This happens to me a lot at work. I'm in a conversation with a coworker and I can't tell the difference between a pause/change topics and when the conversation is over. I'll frequently start walking away only to have my coworker keep going with a related but different topic - I clearly misread the situation and didn't notice that the conversation was not, in fact, over. I catch myself and come back to keep talking, but it's awkward to have to do that.

On the flip side, there are times when the conversation is clearly over but I don't know how to end it. These end up with me and my coworker sort of staring at each other for a bit and an awkward "well, I'll go do xyz"

It's not REALLY that bad, but it is awkward.

So, how can I non-awkwardly inquire or figure out that the conversation is actually done, and how do I leave politely and, again, not awkwardly, when it is over?

  • Do you have any specific examples? Typically in the workplace you get into a conversation because you're looking for a specific answer, or because you want someone to do something "Hey Bob, do you know where we keep the red staplers?" The conversation ends when Bob tells you where the staplers are. Jan 30, 2020 at 16:54
  • Yes. It's sort of along the lines of "hey Bob, about that schedule, can we move X and Y to Z?" it involves Bob looking at the schedule, talking about options for the room and equipment etc, and once that's done I think we're done but Bob wants to talk a bit about avoiding having to move things around next time sort of thing. So my direct question is answered but there is more to say, and I think that once we pause we are done but Bob isn't quite done with me Jan 30, 2020 at 17:49

1 Answer 1



Situations like that happen quite often, to me and I notice them with others too. If you overhear other people talking, you could notice that also.
Your counterpart might feel the same and could be glad if you resolve the situation.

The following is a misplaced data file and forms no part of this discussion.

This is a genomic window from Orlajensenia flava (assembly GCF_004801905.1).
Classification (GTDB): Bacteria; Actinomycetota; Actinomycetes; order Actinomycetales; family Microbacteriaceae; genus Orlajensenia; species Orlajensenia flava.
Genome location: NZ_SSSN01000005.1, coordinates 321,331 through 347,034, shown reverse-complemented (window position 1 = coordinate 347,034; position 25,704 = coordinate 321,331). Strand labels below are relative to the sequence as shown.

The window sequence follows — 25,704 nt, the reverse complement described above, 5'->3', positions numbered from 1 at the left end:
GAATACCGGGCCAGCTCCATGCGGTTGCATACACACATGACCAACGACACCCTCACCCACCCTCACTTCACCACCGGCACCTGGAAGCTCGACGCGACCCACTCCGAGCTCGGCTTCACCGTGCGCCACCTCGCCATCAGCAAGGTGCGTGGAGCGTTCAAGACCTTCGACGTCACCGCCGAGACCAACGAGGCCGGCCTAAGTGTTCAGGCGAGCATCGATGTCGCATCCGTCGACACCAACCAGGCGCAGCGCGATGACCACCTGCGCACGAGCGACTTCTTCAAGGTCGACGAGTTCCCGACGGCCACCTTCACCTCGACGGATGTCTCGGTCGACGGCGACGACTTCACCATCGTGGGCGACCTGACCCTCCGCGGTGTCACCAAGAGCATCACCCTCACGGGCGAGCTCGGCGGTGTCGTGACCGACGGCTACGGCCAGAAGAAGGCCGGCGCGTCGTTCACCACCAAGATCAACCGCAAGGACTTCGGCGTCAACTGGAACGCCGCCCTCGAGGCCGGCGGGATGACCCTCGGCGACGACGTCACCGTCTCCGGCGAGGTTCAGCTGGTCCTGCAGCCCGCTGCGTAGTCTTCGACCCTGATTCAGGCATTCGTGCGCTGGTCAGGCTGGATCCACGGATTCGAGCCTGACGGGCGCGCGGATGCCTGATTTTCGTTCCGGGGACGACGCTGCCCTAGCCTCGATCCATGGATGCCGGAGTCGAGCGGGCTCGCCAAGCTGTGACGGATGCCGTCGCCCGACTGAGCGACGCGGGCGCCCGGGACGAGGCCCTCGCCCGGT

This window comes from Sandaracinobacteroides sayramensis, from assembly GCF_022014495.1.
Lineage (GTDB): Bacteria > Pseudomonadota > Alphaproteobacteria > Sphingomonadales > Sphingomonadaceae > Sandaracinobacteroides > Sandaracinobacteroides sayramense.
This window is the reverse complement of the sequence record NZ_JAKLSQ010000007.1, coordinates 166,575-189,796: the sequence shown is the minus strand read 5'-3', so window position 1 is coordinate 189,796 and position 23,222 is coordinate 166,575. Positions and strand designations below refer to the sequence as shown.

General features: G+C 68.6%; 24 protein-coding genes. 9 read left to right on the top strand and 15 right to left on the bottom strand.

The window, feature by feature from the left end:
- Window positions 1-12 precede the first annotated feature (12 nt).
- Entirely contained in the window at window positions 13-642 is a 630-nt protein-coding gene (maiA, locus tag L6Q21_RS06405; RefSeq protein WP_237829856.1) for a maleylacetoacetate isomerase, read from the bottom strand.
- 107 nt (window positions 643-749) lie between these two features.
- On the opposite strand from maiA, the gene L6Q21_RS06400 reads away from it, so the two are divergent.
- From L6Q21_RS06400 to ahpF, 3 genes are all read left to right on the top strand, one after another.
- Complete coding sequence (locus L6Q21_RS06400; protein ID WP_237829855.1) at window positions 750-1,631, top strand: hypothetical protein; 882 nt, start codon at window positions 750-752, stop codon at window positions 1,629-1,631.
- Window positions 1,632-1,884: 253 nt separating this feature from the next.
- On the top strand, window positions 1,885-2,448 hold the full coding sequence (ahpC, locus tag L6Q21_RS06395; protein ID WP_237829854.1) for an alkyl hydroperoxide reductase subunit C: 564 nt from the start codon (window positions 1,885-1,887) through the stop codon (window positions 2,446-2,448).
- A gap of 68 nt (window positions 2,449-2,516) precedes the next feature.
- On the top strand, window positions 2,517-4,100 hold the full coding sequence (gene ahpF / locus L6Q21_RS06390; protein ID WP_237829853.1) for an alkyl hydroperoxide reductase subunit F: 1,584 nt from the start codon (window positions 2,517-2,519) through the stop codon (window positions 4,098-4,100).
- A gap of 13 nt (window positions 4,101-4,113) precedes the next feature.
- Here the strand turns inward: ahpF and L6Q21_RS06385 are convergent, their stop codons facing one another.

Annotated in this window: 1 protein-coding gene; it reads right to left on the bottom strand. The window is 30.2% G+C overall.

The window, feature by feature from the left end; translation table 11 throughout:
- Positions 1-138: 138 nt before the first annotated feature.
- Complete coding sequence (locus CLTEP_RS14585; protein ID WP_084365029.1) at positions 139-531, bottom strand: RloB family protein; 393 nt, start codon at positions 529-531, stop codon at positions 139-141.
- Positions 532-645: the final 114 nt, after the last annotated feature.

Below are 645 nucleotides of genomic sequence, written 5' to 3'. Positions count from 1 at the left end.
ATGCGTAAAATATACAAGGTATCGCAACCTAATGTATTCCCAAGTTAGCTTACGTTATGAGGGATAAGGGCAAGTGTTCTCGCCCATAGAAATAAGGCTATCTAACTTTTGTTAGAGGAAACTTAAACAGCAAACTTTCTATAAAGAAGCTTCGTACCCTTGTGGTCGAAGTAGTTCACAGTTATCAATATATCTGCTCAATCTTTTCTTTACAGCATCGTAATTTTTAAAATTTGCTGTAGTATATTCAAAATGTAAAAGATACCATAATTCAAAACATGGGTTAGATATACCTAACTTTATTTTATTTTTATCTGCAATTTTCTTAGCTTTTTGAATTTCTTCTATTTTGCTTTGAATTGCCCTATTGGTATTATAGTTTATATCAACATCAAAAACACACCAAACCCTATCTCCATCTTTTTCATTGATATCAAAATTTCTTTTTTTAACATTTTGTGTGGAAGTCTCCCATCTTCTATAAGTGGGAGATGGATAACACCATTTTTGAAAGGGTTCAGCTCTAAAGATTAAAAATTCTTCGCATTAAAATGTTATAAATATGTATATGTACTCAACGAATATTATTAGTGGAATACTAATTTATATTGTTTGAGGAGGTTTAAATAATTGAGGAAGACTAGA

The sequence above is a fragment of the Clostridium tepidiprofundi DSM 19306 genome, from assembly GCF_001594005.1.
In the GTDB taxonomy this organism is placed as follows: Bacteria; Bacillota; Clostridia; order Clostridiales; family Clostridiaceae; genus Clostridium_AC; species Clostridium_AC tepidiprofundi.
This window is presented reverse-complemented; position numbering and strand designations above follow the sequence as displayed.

Then there are people who tend to over-discuss things if you don't stop them.
Check out what others do, you gain some interesting insight and perhaps also you get helpful tactics for your next discussion.
Always remember: Probably they are not playing with you on purpose - they simply are this way.

Tips to quit

It is a good idea to leave with a small phrase that tells your colleague you got what they said and the conversation is done.
This doesn't only help you to make clear it's over for you, but also your colleague who now knows they should not explain something again. Just walking away would be strange. So use something like

  • Thanks.
  • Ok that helped me.
  • Well then I'll do that.
  • Great to know that, thank you.
  • ...

In your example there may be no need to discuss about "why do something" if it's necessary to do.
Then you should be a little more direct and tell Bob (in a friendly way) you're not doing that for fun but there is reason XY and probably it will not be the last time you must move something.

I also experienced the other way, I explain to someone and they are waiting for more if there isn't more. If it doesn't help to repeat myself (be annoying) I have to close that with something like

  • Ok before we think about other solutions, try the discussed one.
  • Tell me if it worked.
  • If you run into problems, feel free to ask me again.
  • If I just came to this cold, I'd say this looks like a great answer. But I have the same problem as the OP. I do what you've suggested already. And yet, this sort of thing still keeps happening to me. I'm less concerned about meetings like the one I had today with a junior who feels like he can't talk to me most of the time, son once he had me on the phone, just me and him, had a dozen questions for me. But on other calls, it feels like we're done, so I tell them to tell me if it works, and they keep going on the same thing, so I try another close, and another and it just keeps going.
    – Ed Grimm
    Feb 1, 2020 at 1:21
  • Do you have any suggestions for when this fails? Or should that go under another question?
    – Ed Grimm
    Feb 1, 2020 at 1:21
  • 1
    @EdGrimm As humans with unknown reactions and behaviors are involved, as well as situations are very different too, there can't be any guarantee for something to work or nobody can foresee under which conditions it fails. There is no general solution to this problem, just ideas what to try and to adapt.
    – puck
    Feb 1, 2020 at 15:41

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